Ghirlandaio's maidservants
Lots of them: why being drunk on words is an honourable state

Feeding the hunger

When someone asks me what I do, and I say I'm a writer, they're usually mildly interested. When we've established that I'm not a journalist but write novels, they're slightly taken aback and slightly impressed, and though of course that's slightly gratifying, I still find it more than slightly odd. The thing is, while I recognise that not everyone wants to or can sit down and write novels for as long as it takes to learn how to do it, telling stories is obviously as fundamental a part of human nature as bringing up children, or hunting and gathering, or searching for meaning beyond the visible. And while the novel is only one manifestation of that narrative nature, my writing (anyone's writing) is simply a rather strenuous effort at something that every storied creature needs done for them, and most do in some way.

According to Marriott, psychotherapists believe that 'narrative competence' is a hallmark of mental health: "If one can tell the 'story' of one's own life in a way that makes sense of one's fears and anxieties, this will in itself make life's difficulties seem less opaque and frightening." The novel is a form born out of the need to "make sense" of the reader's individual world, by spinning new narratives out of individual lives, because the Renaissance and its offspring, peace, print, Protestantism, and the scientific revolution, had altered the relationship God to individual humans.

Yes, 120,000 words of plausible invention takes a bit of inventing. And writers have to live and breathe craft and technique, whether we're applying it to an extraordinary opus far out along the cutting edge of literary experimentation, or the ferociously competitive commercial women's fiction market. That can make our conversations sound pretty arcane to others - as my cinematographer friend Sam Garwood puts it, "there are some things that focus-pullers want to talk about, that only other focus-pullers want to hear" - although a surprising number of readers like to eavesdrop on us. But while as writer or reader you may want a novel to help you peer into the abyss of death or the beyond-visible, or you may want a novel which makes you laugh and comforts you that you will find a long-term love, both novels are working, by definition, in the way people work. That's what novels do.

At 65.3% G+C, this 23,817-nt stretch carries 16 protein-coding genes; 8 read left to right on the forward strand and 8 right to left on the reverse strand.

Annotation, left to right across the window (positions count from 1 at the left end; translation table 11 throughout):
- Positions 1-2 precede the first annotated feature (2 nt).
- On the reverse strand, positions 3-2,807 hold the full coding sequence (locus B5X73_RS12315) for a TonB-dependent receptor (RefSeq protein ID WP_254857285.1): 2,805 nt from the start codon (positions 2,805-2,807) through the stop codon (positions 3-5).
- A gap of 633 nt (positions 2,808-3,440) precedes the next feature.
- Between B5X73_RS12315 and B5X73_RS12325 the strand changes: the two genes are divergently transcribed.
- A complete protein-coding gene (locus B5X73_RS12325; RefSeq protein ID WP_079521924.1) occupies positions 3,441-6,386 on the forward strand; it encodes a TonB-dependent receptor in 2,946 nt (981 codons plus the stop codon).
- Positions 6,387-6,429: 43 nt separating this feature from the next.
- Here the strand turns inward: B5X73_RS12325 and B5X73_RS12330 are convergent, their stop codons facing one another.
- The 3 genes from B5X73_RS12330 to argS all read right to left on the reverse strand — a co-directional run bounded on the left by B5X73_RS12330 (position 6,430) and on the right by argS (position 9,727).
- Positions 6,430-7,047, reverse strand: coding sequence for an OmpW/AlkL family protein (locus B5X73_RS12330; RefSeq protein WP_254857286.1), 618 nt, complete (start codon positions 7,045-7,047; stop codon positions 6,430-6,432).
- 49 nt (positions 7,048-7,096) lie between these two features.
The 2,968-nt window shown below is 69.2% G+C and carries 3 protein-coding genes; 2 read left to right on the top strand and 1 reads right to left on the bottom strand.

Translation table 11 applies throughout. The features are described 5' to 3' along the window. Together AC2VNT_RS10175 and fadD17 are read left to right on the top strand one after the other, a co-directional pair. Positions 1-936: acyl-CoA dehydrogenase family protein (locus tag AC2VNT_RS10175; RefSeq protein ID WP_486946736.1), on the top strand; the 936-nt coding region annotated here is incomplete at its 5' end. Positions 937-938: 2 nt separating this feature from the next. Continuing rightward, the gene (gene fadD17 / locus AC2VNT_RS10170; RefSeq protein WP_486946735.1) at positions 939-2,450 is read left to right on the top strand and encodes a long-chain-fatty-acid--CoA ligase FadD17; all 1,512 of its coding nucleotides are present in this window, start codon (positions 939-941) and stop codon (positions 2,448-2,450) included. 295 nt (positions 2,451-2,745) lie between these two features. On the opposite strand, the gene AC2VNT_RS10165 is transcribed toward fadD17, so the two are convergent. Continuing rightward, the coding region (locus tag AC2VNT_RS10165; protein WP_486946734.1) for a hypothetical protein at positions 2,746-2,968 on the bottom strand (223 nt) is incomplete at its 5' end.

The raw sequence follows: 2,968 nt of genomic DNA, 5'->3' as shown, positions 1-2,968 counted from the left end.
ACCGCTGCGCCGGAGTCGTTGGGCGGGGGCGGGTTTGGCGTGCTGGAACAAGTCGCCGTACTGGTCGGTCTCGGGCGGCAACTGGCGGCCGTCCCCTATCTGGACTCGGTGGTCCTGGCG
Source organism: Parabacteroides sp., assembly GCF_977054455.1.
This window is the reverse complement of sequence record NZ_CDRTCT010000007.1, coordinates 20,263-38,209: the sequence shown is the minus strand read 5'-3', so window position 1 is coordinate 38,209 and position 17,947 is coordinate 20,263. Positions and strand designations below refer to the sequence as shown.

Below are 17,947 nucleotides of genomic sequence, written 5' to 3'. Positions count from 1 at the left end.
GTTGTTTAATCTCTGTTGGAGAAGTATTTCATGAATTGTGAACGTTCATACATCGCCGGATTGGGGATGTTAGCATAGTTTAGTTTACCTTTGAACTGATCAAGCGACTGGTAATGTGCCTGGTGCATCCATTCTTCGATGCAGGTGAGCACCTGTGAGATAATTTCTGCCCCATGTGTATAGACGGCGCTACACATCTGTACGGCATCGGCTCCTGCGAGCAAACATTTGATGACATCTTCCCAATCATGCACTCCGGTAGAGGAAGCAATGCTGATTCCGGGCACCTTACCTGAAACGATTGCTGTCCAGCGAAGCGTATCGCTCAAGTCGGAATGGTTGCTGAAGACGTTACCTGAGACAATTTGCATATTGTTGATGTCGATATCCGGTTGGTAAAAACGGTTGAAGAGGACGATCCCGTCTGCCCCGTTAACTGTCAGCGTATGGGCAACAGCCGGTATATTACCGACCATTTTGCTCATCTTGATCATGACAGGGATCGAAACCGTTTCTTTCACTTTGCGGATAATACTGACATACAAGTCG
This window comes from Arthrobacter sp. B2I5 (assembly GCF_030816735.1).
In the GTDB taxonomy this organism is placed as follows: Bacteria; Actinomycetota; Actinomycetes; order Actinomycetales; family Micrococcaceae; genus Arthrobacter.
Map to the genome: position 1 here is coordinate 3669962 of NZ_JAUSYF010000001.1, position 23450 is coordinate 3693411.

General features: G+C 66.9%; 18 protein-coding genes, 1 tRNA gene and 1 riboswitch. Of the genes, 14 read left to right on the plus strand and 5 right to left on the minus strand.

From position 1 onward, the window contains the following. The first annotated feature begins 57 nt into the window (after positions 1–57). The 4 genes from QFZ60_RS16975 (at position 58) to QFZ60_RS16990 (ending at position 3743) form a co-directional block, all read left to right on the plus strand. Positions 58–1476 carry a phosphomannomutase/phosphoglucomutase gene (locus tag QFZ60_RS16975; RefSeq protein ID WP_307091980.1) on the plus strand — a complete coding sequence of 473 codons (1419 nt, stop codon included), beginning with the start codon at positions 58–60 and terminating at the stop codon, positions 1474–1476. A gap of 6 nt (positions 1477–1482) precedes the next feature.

For example, it's not a coincidence that it's instability which must start a novel, as I was thinking about in Wake up and re-write - a potential husband arrives at Netherfield Hall, the Bond baddy steals plutonium from a government vault. That works on precisely the same part of the writer/reader's nature as the "making sense" part. Narrative competence isn't just about coming to terms with the past, just as psychotherapy isn't about contemplating your navel better, it's about working with your future better. Without getting into the bogs of evolutionary psychology, if you can make sense of the past, you'll be less surprised when the future jumps up and bites you, whether what jumps up is a sabre-toothed tiger or an appalling bout of procrastination, and you'll be better able to cope, and even learn and grow, when it does. So the desire - no, the urgent need - to resolve instability, which writers work with, isn't to resolve the past (which is also why readers usually need far less backstory than writers want to put in). It's that the writer first, and then the reader, wants to know, and tries to find out, and longs to be satisfied by, the ultimate resolution of the instability. That's what keeps the reader turning the pages: a hunger for sense-making, and the promise that by the end of the book we'll be fed.

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